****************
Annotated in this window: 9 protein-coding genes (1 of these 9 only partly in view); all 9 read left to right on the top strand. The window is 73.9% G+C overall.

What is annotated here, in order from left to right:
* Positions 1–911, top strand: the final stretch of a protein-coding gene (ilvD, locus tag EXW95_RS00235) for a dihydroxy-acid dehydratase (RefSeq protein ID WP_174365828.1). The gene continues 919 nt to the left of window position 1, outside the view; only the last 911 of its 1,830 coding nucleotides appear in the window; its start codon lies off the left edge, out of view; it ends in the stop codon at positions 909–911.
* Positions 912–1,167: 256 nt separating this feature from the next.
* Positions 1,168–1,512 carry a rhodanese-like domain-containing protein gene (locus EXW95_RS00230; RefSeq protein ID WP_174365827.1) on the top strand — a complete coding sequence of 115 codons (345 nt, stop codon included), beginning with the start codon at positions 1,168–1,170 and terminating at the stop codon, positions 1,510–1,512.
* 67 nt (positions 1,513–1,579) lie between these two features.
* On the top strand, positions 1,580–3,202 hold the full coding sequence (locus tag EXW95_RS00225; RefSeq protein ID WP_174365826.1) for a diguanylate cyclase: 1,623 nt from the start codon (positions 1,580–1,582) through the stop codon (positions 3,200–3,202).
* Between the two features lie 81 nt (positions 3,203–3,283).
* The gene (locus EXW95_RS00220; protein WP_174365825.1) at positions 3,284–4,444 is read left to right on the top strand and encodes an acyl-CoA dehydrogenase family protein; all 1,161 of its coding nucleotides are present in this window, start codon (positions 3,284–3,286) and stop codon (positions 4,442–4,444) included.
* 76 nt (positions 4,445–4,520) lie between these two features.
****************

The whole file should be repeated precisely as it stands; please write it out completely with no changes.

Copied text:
Annotated in this window: 9 protein-coding genes (1 of these 9 only partly in view); all 9 read left to right on the top strand. The window is 73.9% G+C overall.

What is annotated here, in order from left to right:
* Positions 1–911, top strand: the final stretch of a protein-coding gene (ilvD, locus tag EXW95_RS00235) for a dihydroxy-acid dehydratase (RefSeq protein ID WP_174365828.1). The gene continues 919 nt to the left of window position 1, outside the view; only the last 911 of its 1,830 coding nucleotides appear in the window; its start codon lies off the left edge, out of view; it ends in the stop codon at positions 909–911.
* Positions 912–1,167: 256 nt separating this feature from the next.
* Positions 1,168–1,512 carry a rhodanese-like domain-containing protein gene (locus EXW95_RS00230; RefSeq protein ID WP_174365827.1) on the top strand — a complete coding sequence of 115 codons (345 nt, stop codon included), beginning with the start codon at positions 1,168–1,170 and terminating at the stop codon, positions 1,510–1,512.
* 67 nt (positions 1,513–1,579) lie between these two features.
* On the top strand, positions 1,580–3,202 hold the full coding sequence (locus tag EXW95_RS00225; RefSeq protein ID WP_174365826.1) for a diguanylate cyclase: 1,623 nt from the start codon (positions 1,580–1,582) through the stop codon (positions 3,200–3,202).
* Between the two features lie 81 nt (positions 3,203–3,283).
* The gene (locus EXW95_RS00220; protein WP_174365825.1) at positions 3,284–4,444 is read left to right on the top strand and encodes an acyl-CoA dehydrogenase family protein; all 1,161 of its coding nucleotides are present in this window, start codon (positions 3,284–3,286) and stop codon (positions 4,442–4,444) included.
* 76 nt (positions 4,445–4,520) lie between these two features.